What do Greece, Washington, and potential mortgage-skippers have in common? They're on the verge of debt default. Why the ethical disregard about the effects of default on others?
Back in the day of Charles Dickens, anyone not paying a debt could be arrested as a moral menace to society. While debtors’ prisons aren’t coming back, it is worth recalling such Victorian virtue in light of three debt crises:
2. Greece appears headed for a debt default (or “restructuring”), which could trigger Portugal, Ireland, and other European countries to follow. Last year, Greece’s debt woes dragged down the world economy.
3. More than a quarter of Americans holding mortgages worth more than the value of their home – and who can afford to pay – say they would consider walking away from that payment promise. And the percentage of these potential deadbeats who may commit such a “strategic default” has doubled over the past year, according to Fannie Mae.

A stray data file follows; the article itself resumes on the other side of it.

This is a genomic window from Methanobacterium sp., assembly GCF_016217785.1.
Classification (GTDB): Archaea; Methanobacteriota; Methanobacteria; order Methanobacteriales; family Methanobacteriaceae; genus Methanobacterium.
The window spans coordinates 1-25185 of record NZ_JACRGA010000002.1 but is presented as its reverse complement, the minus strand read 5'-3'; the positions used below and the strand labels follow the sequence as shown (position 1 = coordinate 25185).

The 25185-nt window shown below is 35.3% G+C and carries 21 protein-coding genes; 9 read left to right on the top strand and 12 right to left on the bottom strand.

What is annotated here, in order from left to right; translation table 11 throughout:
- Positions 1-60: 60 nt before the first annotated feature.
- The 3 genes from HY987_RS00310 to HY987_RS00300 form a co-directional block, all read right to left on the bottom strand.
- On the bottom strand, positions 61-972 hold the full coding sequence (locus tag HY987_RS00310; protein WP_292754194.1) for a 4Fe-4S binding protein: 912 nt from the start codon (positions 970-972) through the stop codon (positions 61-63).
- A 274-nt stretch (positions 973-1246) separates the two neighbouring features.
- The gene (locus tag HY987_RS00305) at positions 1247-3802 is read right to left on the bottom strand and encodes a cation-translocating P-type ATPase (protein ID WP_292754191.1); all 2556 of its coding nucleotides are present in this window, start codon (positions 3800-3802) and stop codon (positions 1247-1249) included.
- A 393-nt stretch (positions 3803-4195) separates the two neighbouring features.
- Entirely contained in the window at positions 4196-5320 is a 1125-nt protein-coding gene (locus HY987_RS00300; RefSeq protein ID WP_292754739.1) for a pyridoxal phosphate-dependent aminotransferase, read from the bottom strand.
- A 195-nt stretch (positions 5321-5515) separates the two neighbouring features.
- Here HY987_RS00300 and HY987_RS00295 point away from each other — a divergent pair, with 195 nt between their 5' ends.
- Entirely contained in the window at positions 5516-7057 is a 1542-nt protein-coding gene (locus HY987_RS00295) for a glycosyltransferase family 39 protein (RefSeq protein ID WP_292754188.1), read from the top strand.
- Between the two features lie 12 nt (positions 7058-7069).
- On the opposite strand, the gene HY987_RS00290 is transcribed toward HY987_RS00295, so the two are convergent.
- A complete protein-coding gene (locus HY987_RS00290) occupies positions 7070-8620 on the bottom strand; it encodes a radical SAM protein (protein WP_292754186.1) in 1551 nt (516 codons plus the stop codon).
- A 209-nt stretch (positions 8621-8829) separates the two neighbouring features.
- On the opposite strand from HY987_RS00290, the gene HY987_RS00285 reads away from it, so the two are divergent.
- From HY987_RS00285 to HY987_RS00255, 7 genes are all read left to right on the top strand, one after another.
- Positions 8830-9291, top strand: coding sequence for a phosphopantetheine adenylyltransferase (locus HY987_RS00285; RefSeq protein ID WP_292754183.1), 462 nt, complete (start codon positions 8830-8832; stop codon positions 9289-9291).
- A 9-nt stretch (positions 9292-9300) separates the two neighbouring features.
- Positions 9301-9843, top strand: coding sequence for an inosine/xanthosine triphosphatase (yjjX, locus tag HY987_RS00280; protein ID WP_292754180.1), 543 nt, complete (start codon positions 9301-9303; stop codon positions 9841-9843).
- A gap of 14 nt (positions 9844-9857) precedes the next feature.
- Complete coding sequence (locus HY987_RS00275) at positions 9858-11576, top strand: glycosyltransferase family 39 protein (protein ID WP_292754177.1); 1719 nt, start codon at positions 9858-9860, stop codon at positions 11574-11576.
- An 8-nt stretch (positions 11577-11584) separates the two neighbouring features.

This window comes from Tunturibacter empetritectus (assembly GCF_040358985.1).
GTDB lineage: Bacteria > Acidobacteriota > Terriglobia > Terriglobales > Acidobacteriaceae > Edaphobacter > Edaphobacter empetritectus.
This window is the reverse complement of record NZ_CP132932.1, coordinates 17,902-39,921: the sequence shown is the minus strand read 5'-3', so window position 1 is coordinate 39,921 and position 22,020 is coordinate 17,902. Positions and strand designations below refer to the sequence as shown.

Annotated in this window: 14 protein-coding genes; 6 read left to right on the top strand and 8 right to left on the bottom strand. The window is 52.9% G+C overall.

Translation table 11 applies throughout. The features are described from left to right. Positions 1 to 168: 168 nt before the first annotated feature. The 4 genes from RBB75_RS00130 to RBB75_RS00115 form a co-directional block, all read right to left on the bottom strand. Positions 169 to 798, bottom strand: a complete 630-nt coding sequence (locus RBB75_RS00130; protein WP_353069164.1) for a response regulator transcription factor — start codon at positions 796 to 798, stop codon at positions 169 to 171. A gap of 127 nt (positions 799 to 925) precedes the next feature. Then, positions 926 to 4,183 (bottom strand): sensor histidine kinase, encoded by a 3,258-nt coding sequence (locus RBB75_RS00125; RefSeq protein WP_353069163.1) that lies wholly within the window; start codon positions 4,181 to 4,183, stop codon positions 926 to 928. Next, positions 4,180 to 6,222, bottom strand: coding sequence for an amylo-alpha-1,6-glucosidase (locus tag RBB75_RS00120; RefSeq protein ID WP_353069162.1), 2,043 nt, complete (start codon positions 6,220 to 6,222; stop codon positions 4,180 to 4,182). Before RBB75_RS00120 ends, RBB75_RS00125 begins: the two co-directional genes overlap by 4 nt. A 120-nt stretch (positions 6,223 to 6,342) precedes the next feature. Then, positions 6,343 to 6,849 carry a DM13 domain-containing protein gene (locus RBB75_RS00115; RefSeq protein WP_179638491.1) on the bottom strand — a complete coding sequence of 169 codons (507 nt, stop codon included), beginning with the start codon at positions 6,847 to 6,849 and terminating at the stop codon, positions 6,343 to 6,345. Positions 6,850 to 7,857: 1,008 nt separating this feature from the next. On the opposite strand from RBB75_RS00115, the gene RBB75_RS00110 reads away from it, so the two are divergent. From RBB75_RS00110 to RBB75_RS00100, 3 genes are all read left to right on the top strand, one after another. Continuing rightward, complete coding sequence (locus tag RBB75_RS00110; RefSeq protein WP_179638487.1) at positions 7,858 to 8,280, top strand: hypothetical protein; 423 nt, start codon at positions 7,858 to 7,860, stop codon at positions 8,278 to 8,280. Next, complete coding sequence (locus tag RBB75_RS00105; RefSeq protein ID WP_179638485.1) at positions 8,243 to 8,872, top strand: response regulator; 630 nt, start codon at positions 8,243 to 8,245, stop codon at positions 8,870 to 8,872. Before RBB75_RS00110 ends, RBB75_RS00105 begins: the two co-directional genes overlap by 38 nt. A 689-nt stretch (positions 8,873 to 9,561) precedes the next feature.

If the world isn’t careful, a certain ethical callousness may set in soon about the ease of breaking one’s word, as well as ignoring the ricochet effects on others.
Voluntary default, either by countries or individuals, corrodes the trust needed to hold a society together and help it grow. Such a loss of integrity can take years to regain while dragging down others with it.
Just look at American neighborhoods where those with “underwater” mortgages simply pack up and leave. The value of nearby houses deteriorates and banks have less money to lend. If enough people default, the housing market will worsen even more, causing more government red ink and slowing the economy.